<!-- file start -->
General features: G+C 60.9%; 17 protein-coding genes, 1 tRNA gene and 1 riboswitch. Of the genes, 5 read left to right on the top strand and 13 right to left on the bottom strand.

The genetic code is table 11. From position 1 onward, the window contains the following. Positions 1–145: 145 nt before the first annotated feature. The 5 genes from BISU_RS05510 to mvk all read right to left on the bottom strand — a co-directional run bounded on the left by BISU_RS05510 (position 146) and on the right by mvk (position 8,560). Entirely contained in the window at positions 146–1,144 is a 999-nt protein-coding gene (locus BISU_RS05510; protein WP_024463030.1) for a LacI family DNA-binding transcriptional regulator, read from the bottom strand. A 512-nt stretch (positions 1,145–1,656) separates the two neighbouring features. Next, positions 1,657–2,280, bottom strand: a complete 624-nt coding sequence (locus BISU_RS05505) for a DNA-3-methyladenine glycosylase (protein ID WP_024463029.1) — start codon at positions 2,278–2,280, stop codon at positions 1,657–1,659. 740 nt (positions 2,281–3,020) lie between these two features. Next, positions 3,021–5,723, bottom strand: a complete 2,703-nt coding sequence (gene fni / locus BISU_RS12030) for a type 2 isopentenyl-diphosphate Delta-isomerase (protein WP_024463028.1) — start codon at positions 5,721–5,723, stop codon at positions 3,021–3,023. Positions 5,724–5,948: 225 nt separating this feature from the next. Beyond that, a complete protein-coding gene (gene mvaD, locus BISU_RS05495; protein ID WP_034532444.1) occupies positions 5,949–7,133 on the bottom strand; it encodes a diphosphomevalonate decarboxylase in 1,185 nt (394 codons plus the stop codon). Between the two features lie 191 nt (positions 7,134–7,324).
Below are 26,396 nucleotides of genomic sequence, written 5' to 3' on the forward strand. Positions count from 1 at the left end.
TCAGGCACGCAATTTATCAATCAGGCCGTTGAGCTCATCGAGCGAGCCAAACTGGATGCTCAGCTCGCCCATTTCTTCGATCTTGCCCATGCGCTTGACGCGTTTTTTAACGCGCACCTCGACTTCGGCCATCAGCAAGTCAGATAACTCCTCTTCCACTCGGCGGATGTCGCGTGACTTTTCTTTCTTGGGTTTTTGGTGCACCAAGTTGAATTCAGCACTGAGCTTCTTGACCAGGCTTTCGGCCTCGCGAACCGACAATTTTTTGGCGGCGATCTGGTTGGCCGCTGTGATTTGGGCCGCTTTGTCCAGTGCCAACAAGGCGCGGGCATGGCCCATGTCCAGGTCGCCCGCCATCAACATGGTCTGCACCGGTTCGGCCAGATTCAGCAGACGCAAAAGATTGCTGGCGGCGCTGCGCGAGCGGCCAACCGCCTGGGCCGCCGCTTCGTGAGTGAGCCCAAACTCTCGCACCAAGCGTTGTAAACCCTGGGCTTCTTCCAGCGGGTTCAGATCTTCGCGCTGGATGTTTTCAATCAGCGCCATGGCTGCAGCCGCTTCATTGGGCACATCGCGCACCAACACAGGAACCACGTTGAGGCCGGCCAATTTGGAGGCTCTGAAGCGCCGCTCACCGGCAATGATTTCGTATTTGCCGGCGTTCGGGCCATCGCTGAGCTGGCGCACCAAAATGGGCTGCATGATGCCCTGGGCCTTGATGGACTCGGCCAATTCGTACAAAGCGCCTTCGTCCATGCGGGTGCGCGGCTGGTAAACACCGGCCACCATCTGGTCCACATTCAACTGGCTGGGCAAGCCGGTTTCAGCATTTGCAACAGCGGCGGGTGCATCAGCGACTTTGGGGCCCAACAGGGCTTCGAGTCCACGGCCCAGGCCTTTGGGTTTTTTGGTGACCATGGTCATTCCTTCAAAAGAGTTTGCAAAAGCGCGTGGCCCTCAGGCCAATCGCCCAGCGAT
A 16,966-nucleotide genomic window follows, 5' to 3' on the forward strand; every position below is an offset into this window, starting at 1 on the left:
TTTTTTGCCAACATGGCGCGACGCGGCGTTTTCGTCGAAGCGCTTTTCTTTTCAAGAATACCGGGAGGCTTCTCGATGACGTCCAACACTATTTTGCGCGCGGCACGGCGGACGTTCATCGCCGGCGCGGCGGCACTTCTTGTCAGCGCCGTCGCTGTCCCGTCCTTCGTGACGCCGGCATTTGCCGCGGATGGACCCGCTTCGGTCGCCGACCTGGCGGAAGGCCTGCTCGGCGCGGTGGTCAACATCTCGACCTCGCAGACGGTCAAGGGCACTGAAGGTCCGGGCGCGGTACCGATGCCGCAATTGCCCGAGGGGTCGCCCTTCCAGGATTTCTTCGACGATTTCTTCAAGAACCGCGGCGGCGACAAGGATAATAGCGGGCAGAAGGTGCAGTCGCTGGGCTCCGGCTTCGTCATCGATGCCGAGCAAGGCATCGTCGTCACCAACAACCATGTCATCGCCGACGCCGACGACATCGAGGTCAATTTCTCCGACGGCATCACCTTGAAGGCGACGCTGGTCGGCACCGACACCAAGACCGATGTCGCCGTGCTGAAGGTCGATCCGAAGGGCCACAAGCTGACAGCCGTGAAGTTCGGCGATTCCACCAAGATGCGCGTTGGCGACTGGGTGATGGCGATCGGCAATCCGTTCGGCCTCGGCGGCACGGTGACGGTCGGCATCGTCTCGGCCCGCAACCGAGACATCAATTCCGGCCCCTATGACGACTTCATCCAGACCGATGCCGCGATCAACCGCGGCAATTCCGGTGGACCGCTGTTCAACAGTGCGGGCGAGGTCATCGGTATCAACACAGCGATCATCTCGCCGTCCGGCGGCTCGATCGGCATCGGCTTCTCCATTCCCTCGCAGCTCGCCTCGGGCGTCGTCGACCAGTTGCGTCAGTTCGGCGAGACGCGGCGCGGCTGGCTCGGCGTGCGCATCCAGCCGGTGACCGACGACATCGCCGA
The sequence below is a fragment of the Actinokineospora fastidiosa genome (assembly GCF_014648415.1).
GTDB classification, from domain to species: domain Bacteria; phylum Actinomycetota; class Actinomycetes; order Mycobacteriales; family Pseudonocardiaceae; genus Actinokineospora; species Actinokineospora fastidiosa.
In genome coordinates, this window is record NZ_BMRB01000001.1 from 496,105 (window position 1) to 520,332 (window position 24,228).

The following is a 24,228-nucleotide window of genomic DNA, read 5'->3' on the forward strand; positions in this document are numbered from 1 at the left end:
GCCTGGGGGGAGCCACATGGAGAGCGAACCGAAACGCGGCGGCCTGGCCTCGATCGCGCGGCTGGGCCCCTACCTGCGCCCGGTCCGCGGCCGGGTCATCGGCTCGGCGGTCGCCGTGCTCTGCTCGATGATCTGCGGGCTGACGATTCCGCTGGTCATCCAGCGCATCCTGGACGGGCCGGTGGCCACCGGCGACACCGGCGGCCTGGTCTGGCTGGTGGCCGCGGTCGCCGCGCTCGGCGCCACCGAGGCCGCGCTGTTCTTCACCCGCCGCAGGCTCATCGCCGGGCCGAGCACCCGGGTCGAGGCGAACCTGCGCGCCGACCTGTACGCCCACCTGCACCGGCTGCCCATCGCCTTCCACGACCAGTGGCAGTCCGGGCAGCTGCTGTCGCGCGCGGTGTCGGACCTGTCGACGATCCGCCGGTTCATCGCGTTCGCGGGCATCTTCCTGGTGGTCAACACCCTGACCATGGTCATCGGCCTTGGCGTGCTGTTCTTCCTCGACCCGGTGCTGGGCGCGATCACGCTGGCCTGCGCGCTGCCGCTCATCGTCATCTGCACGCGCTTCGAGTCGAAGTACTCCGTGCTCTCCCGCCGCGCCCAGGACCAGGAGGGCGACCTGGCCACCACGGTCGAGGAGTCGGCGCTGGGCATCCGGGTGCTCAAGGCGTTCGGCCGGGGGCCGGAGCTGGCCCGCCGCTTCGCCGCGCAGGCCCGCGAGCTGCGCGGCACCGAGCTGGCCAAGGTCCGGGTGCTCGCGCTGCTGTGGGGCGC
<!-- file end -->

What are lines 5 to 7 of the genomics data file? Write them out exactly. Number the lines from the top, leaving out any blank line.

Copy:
A 16,966-nucleotide genomic window follows, 5' to 3' on the forward strand; every position below is an offset into this window, starting at 1 on the left:
TTTTTTGCCAACATGGCGCGACGCGGCGTTTTCGTCGAAGCGCTTTTCTTTTCAAGAATACCGGGAGGCTTCTCGATGACGTCCAACACTATTTTGCGCGCGGCACGGCGGACGTTCATCGCCGGCGCGGCGGCACTTCTTGTCAGCGCCGTCGCTGTCCCGTCCTTCGTGACGCCGGCATTTGCCGCGGATGGACCCGCTTCGGTCGCCGACCTGGCGGAAGGCCTGCTCGGCGCGGTGGTCAACATCTCGACCTCGCAGACGGTCAAGGGCACTGAAGGTCCGGGCGCGGTACCGATGCCGCAATTGCCCGAGGGGTCGCCCTTCCAGGATTTCTTCGACGATTTCTTCAAGAACCGCGGCGGCGACAAGGATAATAGCGGGCAGAAGGTGCAGTCGCTGGGCTCCGGCTTCGTCATCGATGCCGAGCAAGGCATCGTCGTCACCAACAACCATGTCATCGCCGACGCCGACGACATCGAGGTCAATTTCTCCGACGGCATCACCTTGAAGGCGACGCTGGTCGGCACCGACACCAAGACCGATGTCGCCGTGCTGAAGGTCGATCCGAAGGGCCACAAGCTGACAGCCGTGAAGTTCGGCGATTCCACCAAGATGCGCGTTGGCGACTGGGTGATGGCGATCGGCAATCCGTTCGGCCTCGGCGGCACGGTGACGGTCGGCATCGTCTCGGCCCGCAACCGAGACATCAATTCCGGCCCCTATGACGACTTCATCCAGACCGATGCCGCGATCAACCGCGGCAATTCCGGTGGACCGCTGTTCAACAGTGCGGGCGAGGTCATCGGTATCAACACAGCGATCATCTCGCCGTCCGGCGGCTCGATCGGCATCGGCTTCTCCATTCCCTCGCAGCTCGCCTCGGGCGTCGTCGACCAGTTGCGTCAGTTCGGCGAGACGCGGCGCGGCTGGCTCGGCGTGCGCATCCAGCCGGTGACCGACGACATCGCCGA
The sequence below is a fragment of the Actinokineospora fastidiosa genome (assembly GCF_014648415.1).